South Korea’s economy decelerates amid slowing exports, weakening currency

South Korea’s inflation reached the highest level in 24 years in the July-September period and remains elevated this quarter. PHOTO: AFP

SEOUL – South Korea’s economic growth decelerated in the last quarter in response to slowing exports and a weakening currency, a result that is unlikely to prevent its central bank from further policy tightening.

Gross domestic product rose 0.3 per cent in the three months to September from the previous quarter, the Bank of Korea (BOK) said on Thursday, matching economists’ estimates. From a year earlier, GDP advanced 3.1 per cent.

Pressure is building on the Korean economy as rates rise rapidly and stalling export growth sees trade deficits accumulate. This is partly why the won is weakening to levels last seen in the 2008-2009 financial crisis, driving up import costs and exacerbating inflation.

South Korea’s inflation reached the highest level in 24 years in the July to September period and remains elevated this quarter, keeping the BOK on a tightening path. The central bank raised rates by a half percentage point in July and October, seeking to keep its policy gap with the Unites States Federal Reserve from widening too much and putting more pressure on the won.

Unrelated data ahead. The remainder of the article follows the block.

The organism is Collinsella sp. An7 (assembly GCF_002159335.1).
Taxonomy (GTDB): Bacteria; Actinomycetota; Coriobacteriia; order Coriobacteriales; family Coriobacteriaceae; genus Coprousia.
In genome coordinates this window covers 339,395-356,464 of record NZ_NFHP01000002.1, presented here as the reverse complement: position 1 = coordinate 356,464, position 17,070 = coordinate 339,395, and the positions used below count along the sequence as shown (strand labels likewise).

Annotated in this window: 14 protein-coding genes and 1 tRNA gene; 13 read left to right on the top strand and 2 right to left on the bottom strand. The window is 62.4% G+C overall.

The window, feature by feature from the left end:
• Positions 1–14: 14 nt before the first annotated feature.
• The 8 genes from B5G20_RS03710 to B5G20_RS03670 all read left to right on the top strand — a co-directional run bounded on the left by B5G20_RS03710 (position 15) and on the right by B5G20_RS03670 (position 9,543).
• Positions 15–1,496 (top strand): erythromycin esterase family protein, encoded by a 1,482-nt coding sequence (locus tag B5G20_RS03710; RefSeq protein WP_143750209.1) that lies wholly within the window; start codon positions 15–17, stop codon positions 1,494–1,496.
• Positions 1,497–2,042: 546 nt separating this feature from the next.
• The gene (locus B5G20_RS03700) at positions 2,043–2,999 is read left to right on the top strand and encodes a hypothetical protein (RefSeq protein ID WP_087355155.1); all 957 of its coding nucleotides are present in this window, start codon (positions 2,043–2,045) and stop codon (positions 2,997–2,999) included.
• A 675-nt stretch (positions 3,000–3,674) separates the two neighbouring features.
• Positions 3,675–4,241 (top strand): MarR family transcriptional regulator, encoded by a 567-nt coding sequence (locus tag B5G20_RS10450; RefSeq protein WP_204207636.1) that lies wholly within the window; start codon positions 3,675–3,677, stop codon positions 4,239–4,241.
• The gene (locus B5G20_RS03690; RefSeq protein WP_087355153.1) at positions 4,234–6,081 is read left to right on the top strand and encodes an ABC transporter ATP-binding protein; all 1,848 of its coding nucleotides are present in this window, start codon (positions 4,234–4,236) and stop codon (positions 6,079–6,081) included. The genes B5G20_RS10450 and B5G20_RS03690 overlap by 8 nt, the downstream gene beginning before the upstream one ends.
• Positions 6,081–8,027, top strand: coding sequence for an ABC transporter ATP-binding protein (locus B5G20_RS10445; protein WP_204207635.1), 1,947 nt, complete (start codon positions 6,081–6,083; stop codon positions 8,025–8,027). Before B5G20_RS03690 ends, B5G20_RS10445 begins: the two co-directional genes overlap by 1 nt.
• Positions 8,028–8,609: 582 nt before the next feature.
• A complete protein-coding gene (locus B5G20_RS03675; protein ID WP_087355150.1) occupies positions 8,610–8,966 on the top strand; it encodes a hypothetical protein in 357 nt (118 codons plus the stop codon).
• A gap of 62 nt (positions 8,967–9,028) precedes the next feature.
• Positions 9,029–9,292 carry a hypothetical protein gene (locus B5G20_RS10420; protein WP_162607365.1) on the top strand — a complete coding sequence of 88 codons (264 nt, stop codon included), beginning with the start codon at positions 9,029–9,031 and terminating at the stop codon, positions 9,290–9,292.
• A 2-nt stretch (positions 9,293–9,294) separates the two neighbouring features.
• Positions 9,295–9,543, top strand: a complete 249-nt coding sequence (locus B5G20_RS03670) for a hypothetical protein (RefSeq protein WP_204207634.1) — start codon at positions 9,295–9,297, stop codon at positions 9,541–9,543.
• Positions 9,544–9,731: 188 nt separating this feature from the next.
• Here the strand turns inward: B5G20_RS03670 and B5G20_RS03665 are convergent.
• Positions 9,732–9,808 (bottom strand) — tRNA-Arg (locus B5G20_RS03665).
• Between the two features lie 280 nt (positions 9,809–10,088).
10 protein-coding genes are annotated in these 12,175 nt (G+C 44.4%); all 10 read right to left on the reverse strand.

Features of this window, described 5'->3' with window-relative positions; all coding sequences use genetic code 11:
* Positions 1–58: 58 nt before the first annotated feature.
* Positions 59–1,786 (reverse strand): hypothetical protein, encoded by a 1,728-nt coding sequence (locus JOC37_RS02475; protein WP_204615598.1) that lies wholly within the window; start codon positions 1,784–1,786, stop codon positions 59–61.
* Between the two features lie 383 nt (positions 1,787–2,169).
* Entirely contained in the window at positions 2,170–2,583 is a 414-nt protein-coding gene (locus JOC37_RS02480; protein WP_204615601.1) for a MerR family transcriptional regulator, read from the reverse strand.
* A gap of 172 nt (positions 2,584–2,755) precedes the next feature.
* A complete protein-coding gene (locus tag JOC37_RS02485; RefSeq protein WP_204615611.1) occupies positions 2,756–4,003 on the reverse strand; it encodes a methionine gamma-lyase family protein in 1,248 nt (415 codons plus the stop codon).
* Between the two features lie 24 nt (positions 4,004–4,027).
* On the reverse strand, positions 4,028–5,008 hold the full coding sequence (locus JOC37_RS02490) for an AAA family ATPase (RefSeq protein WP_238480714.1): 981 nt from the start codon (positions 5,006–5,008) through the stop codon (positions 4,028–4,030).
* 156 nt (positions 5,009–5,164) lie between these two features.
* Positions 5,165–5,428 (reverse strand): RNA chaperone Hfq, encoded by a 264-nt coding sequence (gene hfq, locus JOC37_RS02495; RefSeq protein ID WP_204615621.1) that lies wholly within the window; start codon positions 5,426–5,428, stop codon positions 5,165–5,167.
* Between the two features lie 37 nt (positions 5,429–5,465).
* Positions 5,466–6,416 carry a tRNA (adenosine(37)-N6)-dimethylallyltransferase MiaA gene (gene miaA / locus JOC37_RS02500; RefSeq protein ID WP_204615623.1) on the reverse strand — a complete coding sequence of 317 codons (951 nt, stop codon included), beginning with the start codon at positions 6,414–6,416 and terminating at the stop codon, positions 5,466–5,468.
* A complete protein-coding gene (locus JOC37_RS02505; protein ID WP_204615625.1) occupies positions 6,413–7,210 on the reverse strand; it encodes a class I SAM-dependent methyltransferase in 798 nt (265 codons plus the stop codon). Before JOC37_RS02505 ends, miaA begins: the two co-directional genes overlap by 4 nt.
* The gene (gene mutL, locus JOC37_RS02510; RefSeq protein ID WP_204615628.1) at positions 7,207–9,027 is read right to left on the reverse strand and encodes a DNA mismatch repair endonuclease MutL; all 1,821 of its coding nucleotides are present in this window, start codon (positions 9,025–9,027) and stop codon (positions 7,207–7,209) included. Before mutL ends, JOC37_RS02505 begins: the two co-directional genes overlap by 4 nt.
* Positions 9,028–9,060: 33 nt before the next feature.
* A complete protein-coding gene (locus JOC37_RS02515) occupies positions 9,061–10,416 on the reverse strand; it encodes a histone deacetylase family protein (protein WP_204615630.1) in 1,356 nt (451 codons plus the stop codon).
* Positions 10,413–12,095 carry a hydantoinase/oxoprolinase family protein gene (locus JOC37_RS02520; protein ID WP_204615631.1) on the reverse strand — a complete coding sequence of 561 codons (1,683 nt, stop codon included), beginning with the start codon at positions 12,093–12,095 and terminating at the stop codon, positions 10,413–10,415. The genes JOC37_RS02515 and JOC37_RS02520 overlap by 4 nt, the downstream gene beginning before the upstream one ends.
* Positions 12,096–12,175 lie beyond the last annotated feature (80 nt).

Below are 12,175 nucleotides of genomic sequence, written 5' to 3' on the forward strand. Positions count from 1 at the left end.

“The latest numbers are unlikely to sway the BOK’s monetary policy, given that its focus remains on inflation and financial stability, including the currency,” said KB Kookmin Bank chief economist Chang Jae-chul. “With one month left until the next decision, the possibility remains open to either a 25- or 50-basis point hike.”

Higher rates have strained South Korea’s credit markets, and a rare default by a local developer sent the corporate bond market tumbling this month. The government has stepped in with a pledge to supply at least 50 trillion won (S$49.6 billion), seeking to bolster confidence among investors.

Deteriorating sentiment in financial markets is likely to persist as the BOK remains committed to boosting borrowing costs. Consumers face an increasingly challenging environment, with inflation and higher rates eroding their purchasing power. 

The won, meanwhile, is the worst-performing currency after the yen in Asia this year.

The government also plans to keep its fiscal spending restrained after unprecedented stimulus to keep the economy afloat during the pandemic. The authorities have relaxed Covid-19 regulations significantly to support more private activity and boost consumption.

From the previous quarter, private consumption rose 1.9 per cent, while government spending was up 0.2 per cent. Exports advanced 1 per cent and facilities investment expanded 5 per cent.

But imports grew 5.8 per cent, outpacing exports by a large margin. As a result, net exports detracted 1.8 percentage points from GDP growth. BLOOMBERG

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